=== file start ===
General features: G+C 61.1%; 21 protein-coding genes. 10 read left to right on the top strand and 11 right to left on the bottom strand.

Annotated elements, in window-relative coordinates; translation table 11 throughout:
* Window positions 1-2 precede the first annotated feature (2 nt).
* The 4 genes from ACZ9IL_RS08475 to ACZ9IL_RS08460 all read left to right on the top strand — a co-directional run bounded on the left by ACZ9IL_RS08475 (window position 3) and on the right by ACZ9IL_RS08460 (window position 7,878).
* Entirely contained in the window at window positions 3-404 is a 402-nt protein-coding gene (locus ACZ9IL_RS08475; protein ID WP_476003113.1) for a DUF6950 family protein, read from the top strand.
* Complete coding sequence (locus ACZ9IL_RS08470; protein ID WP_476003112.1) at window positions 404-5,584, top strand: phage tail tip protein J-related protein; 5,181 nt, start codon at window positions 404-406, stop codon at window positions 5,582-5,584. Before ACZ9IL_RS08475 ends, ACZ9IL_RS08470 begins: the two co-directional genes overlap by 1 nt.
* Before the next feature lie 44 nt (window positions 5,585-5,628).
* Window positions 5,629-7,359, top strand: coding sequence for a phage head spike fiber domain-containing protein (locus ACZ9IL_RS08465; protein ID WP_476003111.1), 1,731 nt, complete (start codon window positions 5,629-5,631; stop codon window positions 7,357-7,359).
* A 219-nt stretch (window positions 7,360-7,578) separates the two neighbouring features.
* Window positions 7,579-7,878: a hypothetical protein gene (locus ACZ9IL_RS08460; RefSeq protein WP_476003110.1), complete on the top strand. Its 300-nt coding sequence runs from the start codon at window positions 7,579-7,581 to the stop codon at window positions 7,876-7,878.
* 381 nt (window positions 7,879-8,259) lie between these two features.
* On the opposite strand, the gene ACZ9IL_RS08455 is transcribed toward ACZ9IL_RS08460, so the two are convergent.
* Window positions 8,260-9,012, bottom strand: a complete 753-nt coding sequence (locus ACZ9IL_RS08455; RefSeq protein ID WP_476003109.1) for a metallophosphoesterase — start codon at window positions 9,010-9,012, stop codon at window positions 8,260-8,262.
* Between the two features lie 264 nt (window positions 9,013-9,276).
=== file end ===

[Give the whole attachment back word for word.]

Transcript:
General features: G+C 61.1%; 21 protein-coding genes. 10 read left to right on the top strand and 11 right to left on the bottom strand.

Annotated elements, in window-relative coordinates; translation table 11 throughout:
* Window positions 1-2 precede the first annotated feature (2 nt).
* The 4 genes from ACZ9IL_RS08475 to ACZ9IL_RS08460 all read left to right on the top strand — a co-directional run bounded on the left by ACZ9IL_RS08475 (window position 3) and on the right by ACZ9IL_RS08460 (window position 7,878).
* Entirely contained in the window at window positions 3-404 is a 402-nt protein-coding gene (locus ACZ9IL_RS08475; protein ID WP_476003113.1) for a DUF6950 family protein, read from the top strand.
* Complete coding sequence (locus ACZ9IL_RS08470; protein ID WP_476003112.1) at window positions 404-5,584, top strand: phage tail tip protein J-related protein; 5,181 nt, start codon at window positions 404-406, stop codon at window positions 5,582-5,584. Before ACZ9IL_RS08475 ends, ACZ9IL_RS08470 begins: the two co-directional genes overlap by 1 nt.
* Before the next feature lie 44 nt (window positions 5,585-5,628).
* Window positions 5,629-7,359, top strand: coding sequence for a phage head spike fiber domain-containing protein (locus ACZ9IL_RS08465; protein ID WP_476003111.1), 1,731 nt, complete (start codon window positions 5,629-5,631; stop codon window positions 7,357-7,359).
* A 219-nt stretch (window positions 7,360-7,578) separates the two neighbouring features.
* Window positions 7,579-7,878: a hypothetical protein gene (locus ACZ9IL_RS08460; RefSeq protein WP_476003110.1), complete on the top strand. Its 300-nt coding sequence runs from the start codon at window positions 7,579-7,581 to the stop codon at window positions 7,876-7,878.
* 381 nt (window positions 7,879-8,259) lie between these two features.
* On the opposite strand, the gene ACZ9IL_RS08455 is transcribed toward ACZ9IL_RS08460, so the two are convergent.
* Window positions 8,260-9,012, bottom strand: a complete 753-nt coding sequence (locus ACZ9IL_RS08455; RefSeq protein ID WP_476003109.1) for a metallophosphoesterase — start codon at window positions 9,010-9,012, stop codon at window positions 8,260-8,262.
* Between the two features lie 264 nt (window positions 9,013-9,276).